Due to a number of concerns and production complexities, NAAP has decided to cancel the upcoming production of Show Boat. We spoke with, and listened purposefully to members of racially diverse communities and particularly with our most direct constituents, Asian-Americans, regarding how tackling this work might be perceived when the Asian presence is thrust into the center of a conversation that has historically excluded it. After carefully absorbing arguments of both support and opposition, we have chosen to cancel the production, concluding that the goal that propelled us - to lift up the Asian-American theater artist - could not be sufficiently achieved.
The announcement of our Show Boat sparked discussions concerning the show’s prominent themes of racial discrimination, and how an Asian/Asian-American cast production of this controversial piece might speak to today’s audiences and artists. Our reasons for selecting Show Boat were manifold. Its enduring recognition as an American musical theater masterwork is a testament to the merits of its script and score, demanding a high level of artistry from those who accept its challenge. Here came a chance to explore the complexities of “color-blind” and “non-traditional” casting on a level rarely investigated; in addition, how an almost century-old classic, of numerous incarnations, could be rediscovered and examined anew, for and by those who are not conventionally represented in the piece’s traditional mounting. Such introspection is relevant within our own Asian-American families, as both culprits as well as victims of racial discrimination, from both outside and within our own communities.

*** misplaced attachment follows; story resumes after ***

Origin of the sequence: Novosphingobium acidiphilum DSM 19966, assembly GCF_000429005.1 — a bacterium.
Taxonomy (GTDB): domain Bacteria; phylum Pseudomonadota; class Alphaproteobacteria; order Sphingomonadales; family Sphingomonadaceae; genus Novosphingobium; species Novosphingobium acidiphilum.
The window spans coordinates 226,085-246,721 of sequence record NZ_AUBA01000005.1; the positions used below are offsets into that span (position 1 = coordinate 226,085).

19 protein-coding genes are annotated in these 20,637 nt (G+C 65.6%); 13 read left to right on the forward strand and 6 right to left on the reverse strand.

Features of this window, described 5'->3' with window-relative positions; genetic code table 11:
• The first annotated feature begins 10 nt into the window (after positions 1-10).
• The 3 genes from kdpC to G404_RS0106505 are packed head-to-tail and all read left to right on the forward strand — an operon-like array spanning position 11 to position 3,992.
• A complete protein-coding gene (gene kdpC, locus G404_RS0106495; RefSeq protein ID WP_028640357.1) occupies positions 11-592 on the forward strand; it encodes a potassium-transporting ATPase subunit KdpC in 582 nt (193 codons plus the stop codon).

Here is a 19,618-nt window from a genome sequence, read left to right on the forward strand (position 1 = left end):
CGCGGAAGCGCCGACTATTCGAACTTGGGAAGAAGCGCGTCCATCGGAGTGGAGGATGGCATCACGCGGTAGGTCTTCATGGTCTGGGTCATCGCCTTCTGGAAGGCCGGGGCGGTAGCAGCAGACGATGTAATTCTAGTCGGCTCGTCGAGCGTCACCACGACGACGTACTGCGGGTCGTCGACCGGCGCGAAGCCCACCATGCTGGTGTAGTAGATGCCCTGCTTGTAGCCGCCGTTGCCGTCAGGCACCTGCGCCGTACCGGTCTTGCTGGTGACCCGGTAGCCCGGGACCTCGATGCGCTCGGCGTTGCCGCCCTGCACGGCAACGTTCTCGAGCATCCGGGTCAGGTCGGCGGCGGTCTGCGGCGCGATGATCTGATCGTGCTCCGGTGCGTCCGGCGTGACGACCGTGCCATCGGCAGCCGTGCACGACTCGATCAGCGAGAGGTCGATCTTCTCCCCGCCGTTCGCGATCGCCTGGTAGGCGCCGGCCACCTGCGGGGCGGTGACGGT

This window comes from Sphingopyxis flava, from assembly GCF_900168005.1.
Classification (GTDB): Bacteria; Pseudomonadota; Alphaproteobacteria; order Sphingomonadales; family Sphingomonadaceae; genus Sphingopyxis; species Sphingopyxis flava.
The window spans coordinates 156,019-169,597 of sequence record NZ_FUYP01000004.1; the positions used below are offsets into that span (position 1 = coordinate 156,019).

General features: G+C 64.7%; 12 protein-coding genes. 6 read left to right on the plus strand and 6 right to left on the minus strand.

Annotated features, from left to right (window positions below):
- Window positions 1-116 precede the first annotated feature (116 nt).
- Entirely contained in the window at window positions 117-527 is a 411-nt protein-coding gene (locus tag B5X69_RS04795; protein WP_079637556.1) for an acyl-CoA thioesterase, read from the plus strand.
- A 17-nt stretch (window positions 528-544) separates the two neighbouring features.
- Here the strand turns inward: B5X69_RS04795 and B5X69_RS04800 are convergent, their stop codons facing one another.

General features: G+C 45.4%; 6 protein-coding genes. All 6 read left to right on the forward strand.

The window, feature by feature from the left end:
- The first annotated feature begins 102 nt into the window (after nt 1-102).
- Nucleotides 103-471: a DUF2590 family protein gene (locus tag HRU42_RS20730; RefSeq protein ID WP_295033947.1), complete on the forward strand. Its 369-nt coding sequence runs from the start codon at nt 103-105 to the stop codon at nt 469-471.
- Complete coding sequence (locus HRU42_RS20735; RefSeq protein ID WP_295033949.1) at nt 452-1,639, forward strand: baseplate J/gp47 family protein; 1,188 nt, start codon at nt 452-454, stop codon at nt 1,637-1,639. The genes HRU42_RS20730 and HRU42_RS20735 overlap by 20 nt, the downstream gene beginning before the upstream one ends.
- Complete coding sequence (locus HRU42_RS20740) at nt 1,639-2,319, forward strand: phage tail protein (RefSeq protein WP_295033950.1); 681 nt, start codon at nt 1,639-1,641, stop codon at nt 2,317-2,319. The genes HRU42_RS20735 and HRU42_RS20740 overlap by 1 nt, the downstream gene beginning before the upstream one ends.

We felt that with a creative team comprising some of the theater community’s most accomplished artists guiding the production, these difficult issues could be thoughtfully examined with great sensitivity. With permission from the Rodgers and Hammerstein Organization to explore the show from a unique perspective never before seen, we recognized our duty to honor the integrity of the show’s themes. Ultimately, we believed Show Boat strongly supported NAAP’s goals of promoting opportunity, inclusion, and respect for the Asian/Asian-American theater artist.We are dedicated to our mission, and in the absence of opportunity, will continue to move forward in our pursuit to showcase the work of professional theater artists of Asian-descent through performance, education, and outreach. As a mission-driven not-for-profit organization, our work to confront head-on the inequity within the American Theater dialogue continues, and we encourage all theater artists to continue the learning and thoughtful discourse to which this experience has given breath.
Welcome to National Asian Artists Project
NAAP is a community of artists, educators, administrators, community leaders, and professionals. It is a not-for-profit organization that recognizes the need to build bridges between the work of artists of Asian descent, and the many communities that the work can serve, from underserved primary school students to seasoned arts patrons.
National Asian Artists Project (NAAP) exists to be a leader in educating, cultivating, and stimulating audiences and artists—current and future—through showcasing exceptional work by vibrant artists of Asian descent. Art constantly evolves, and NAAP strives to command a place at the fore with a uniquely compelling American voice.
NAAP believes that artists of Asian descent have many vital roles to play in the fostering of American communities.
- Through thoughtful educational programming, we seek to present the richness of theatre arts to underserved children, fostering creative self-discovery and expression.
- Support the artistic growth of theatre artists of Asian descent through professional employment opportunities.
- Build and cultivate new local and national audiences that encourage patronage and participation in the Carts, including predominantly Asian communities unaccustomed to playing a role in the local or national arts dialogue.
- Capture and archive stories of prominent artists of Asian descent that they may be made available for future generations from which to learn and inspire.